Monday, April 17, 2017

It's a different year...

Regardless of your politics, it is difficult to deny that one of the themes of the year has been the power of people’s voices. Whether in protests on the streets, in town hall meetings, or in calls to Members of Congress, people have been making news while making their voices heard. The volume of calls coming into Capitol Hill has increased to an extraordinary level.

Contrary to what some may assume, Members of Congress often do love to hear from constituents and are interested in learning about what they can do to help people. When visiting the Capitol, advocates will find that certain strategies can ensure that Members of Congress and staffers are more likely to remember you and your message.

If you have been doing this for a while, you know the importance of having a continual relationship with someone on congressional staff.  It goes without saying that your personal stories, when coupled with an engaged and knowledgeable message go a long way.  Bring facts, figures, and information, but do not let that distract from the heart of your message.  All of this will reflect positively on your reputation as a source of knowledge, as well as that of your organization, and your public policy issue. If you are the most engaged and thoughtful meeting that someone has on their schedule that day, it will be appreciated and remembered by your congressman or senator.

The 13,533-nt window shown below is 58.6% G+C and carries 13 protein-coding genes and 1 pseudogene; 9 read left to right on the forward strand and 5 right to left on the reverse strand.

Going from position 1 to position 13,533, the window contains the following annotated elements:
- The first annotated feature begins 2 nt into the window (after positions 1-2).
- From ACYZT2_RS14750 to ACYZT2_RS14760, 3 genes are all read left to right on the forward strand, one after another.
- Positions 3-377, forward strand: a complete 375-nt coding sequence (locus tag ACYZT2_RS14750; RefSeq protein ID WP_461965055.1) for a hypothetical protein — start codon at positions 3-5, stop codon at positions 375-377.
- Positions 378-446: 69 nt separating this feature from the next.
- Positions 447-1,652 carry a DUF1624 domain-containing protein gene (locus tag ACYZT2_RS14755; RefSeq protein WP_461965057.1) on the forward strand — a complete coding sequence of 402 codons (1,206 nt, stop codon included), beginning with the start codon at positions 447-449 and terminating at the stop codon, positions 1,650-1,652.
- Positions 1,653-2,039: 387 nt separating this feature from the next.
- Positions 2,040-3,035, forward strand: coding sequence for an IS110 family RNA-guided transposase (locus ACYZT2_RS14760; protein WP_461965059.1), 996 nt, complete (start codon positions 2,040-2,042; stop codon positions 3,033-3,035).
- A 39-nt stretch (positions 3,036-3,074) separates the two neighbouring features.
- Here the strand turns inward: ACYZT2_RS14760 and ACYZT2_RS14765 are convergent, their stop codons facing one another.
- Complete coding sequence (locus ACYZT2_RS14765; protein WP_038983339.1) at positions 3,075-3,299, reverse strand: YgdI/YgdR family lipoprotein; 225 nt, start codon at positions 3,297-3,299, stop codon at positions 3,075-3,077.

With a new administration and a new congress, it has been a jam-packed spring, and making scheduled meetings has become even more crucial for everyone. If you are going to be a few minutes late to a meeting, reach out, let an office know. In the last couple of months, congressional office schedules have been more in flux than we have seen in the last few years, with occasional last-minute committee meetings or conference meetings. Be prepared for a number of possibilities. Some meetings may be moved to the hallway, or shortened by a few minutes, or others may need to be switched from a meeting with the Member of Congress to a meeting with staff. The congressional offices will do everything they can to ensure there is a meeting, but it’s always good to be prepared to walk and talk if needed.

By keeping those tips in mind your voice will stand out above the crowd, even in a time when so many other advocates and citizens are at their most engaged. 

-- By Jared Payne, Advocacy Associates